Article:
From Eclipse Resources on Tuesday:
STATE COLLEGE, Pa.--(BUSINESS WIRE)--Eclipse Resources Corporation (NYSE: ECR) (the “Company” or “Eclipse Resources”) today is pleased to provide the following operational update, revised capital expenditure plan for 2016 and amended guidance.
Benjamin W. Hulburt, Chairman, President & CEO commenting on the operations, “The Company has recently made the decision to accelerate our operated drilling and completion activity, ahead of our previously announced third quarter 2016 original start. Looking at current forward strip prices, we anticipate lifting our self-imposed production curtailment program and bringing our production back on line at the end of the third quarter of 2016. Based on where current forward strip prices are, we expect to continue to complete our drilled uncompleted wells through the remainder of the year and into the first quarter of 2017, and to continue to run our operated rig continuously going forward. We continue to forecast production growth in 2017 between 40% to 60% as compared to our forecasted production for 2016. Since recommencing our drilling in the Dry Gas area of our acreage, we have already finished drilling the Holliday A 1H well with a 10,000 foot completed lateral length in 18 days from spud to TD, and I remain extremely proud of our team’s operational excellence, along with the efficiency and cost structure they can provide. Lastly, while we can never completely eliminate commodity risk, we believe we have significantly reduced that risk next year by substantially increasing our hedge position, while at the same time structuring our hedge portfolio to not eliminate our exposure to further commodity price increases.”
GuidanceTo read more or comment...
Royal Dutch Shell chose to build its planned ethane cracker plant in Beaver County, Pa., because of location and tax incentives, a Shell executive said this week.
He also offered additional company insights.
Click here to read more from the Pittsburgh Tribune-Review.To read more or comment...
From ETE today:
DALLAS--(BUSINESS WIRE)--Jun. 29, 2016-- Energy Transfer Equity, L.P. (NYSE:ETE) (“ETE” or the “Partnership”) today announced that it has terminated its merger agreement with The Williams Companies, Inc. (“Williams”) effective June 29, 2016.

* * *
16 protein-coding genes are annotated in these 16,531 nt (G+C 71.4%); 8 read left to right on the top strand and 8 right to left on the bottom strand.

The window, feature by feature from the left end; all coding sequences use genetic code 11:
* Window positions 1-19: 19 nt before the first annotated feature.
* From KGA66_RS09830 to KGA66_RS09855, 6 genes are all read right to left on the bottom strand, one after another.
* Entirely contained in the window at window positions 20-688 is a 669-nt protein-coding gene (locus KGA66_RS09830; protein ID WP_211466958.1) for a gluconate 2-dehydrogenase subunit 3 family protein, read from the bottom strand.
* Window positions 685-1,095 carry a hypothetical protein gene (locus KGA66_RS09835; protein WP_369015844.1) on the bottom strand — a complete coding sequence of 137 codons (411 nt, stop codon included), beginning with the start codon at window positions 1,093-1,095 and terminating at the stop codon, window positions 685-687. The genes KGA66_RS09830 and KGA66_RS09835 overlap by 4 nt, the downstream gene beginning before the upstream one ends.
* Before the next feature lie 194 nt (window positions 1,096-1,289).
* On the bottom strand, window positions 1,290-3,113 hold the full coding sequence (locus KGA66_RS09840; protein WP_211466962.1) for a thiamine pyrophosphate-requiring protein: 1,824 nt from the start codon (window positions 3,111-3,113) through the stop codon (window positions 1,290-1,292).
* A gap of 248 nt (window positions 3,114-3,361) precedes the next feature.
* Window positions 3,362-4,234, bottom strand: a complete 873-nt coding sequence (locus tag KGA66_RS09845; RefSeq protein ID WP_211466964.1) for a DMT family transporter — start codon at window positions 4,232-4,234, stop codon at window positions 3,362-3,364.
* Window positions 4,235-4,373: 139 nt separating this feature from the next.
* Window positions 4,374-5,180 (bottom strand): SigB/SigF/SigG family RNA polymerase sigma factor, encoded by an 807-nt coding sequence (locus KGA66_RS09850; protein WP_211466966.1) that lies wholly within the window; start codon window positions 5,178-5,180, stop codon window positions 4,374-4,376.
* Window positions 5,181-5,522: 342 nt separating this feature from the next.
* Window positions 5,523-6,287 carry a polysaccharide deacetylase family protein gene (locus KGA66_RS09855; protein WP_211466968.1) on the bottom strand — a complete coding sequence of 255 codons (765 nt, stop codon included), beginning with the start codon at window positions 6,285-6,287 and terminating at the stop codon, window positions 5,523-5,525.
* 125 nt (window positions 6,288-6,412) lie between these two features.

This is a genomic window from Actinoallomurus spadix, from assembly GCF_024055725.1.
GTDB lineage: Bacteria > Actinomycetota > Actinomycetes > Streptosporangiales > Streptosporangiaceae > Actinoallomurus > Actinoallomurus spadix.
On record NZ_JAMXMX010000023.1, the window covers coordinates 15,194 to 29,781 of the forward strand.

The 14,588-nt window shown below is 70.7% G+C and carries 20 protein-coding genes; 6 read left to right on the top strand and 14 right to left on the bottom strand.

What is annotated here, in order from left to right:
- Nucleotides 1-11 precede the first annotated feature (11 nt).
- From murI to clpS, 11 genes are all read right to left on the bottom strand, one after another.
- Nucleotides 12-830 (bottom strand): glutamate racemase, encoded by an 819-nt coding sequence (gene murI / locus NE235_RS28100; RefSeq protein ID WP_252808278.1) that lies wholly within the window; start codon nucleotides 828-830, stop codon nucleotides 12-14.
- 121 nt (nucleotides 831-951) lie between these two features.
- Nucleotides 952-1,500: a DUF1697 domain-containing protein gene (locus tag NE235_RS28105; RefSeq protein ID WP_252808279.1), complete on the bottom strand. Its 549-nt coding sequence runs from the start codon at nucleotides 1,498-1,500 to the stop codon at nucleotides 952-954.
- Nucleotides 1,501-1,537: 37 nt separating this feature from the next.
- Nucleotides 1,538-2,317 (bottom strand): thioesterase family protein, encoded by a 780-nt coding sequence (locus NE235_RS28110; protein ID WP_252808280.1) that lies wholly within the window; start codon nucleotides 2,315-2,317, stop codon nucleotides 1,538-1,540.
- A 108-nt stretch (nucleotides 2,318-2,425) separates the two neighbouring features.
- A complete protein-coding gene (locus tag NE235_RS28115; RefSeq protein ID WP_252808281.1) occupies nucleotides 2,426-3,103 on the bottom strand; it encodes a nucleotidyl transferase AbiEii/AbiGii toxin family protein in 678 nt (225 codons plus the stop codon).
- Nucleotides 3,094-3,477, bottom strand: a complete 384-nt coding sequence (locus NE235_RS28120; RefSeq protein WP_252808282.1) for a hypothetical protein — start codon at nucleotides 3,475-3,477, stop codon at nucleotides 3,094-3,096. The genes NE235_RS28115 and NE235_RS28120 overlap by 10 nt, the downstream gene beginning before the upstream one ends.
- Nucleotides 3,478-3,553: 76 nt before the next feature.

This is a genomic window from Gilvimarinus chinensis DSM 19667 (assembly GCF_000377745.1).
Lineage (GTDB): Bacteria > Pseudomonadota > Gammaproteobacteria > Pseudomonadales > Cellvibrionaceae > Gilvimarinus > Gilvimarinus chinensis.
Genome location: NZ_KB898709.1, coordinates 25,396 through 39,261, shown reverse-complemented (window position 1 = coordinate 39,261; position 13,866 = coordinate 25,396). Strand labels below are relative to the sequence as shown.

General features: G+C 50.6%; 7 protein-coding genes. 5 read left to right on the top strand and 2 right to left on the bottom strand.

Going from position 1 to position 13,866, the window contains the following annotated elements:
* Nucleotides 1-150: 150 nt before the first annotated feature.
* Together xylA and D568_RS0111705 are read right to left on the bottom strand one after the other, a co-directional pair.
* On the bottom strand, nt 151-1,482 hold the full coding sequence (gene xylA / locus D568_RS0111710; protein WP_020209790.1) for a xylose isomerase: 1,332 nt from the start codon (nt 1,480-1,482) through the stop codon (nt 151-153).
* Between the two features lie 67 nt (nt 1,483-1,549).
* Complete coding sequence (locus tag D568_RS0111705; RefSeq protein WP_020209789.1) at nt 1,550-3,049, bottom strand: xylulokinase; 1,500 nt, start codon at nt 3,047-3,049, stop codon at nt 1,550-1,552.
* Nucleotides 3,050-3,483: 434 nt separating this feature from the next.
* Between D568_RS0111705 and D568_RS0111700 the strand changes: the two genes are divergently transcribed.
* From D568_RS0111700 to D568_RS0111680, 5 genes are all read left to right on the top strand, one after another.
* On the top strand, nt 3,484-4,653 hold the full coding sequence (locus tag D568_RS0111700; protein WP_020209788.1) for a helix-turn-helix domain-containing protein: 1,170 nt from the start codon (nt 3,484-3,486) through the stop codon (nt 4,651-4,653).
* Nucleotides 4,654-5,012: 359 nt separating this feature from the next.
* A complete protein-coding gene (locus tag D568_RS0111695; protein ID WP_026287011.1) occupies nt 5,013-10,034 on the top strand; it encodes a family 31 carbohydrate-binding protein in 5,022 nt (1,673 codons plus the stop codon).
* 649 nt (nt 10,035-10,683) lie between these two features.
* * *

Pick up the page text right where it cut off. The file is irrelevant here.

As previously announced, on Friday, June 24, 2016, the Delaware Court of Chancery issued an opinion finding that ETE is contractually entitled to terminate the merger agreement with Williams in the event ETE’s counsel Latham & Watkins LLP (“Latham”) were unable to deliver a required tax opinion prior to the June 28, 2016, outside date in the merger agreement. Latham advised ETE that it was unable to deliver the opinion as of the outside date. Consistent with its rights and obligations under the merger agreement, ETE subsequently provided written notice terminating the merger agreement due to failure of conditions under the merger agreement, including Latham’s inability to deliver the required tax opinion, as well as the other bases detailed in ETE’s filings in the Delaware lawsuit referenced above.
Williams has appealed the decision by the Delaware Court of Chancery to the Delaware Supreme Court.To read more or comment...
From the Wiliams Cos. today:
TULSA, Okla.--(BUSINESS WIRE)--The Williams Companies, Inc. (NYSE: WMB) (“Williams”) today confirmed that Energy Transfer Equity, L.P. (NYSE: ETE) (“ETE”) has provided notice that it is attempting to terminate the Merger Agreement based on an alleged failure to satisfy the closing condition requiring delivery of a Section 721(a) tax opinion from Latham & Watkins LLP.
Williams issued the following statement:
Williams does not believe ETE had a right to terminate the Merger Agreement because ETE breached the Merger Agreement by (among other reasons) failing to cooperate and use necessary efforts to satisfy the conditions to closing, including delivery of Latham & Watkins LLP’s Section 721(a) tax opinion. Accordingly, on June 27, 2016, Williams filed an appeal with the Delaware Supreme Court in connection with the Delaware Court of Chancery's June 24, 2016 ruling relating to the Merger Agreement between Williams and ETE.To read more or comment...
From the U.S. Energy Information Administration today:
Stripper wells, or wells that produce small volumes, represent an important but decreasing share of total U.S. oil and natural gas production. These wells are characterized as producing no more than 15 barrels of oil equivalent per day (boe/d) over a 12-month period. EIA estimates that there were about 380,000 stripper oil wells (so called because they are stripping the remaining oil out of the ground) in the United States operating at the end of 2015, compared to about 90,000 nonstripper oil wells.To read more or comment...
From a Tuesday press release:
INDIANAPOLIS - Following the United States Conference of Mayors here this weekend, over 30 mayors from more than a dozen states issued a statement today urging state and federal leaders to uphold local control of drilling.
In their statement, the mayors said they opposed moves by both state and federal officials limiting the ability of communities to protect themselves from the harms of industrial fracking. “The growing trend of preemption is alarming,” the mayors wrote.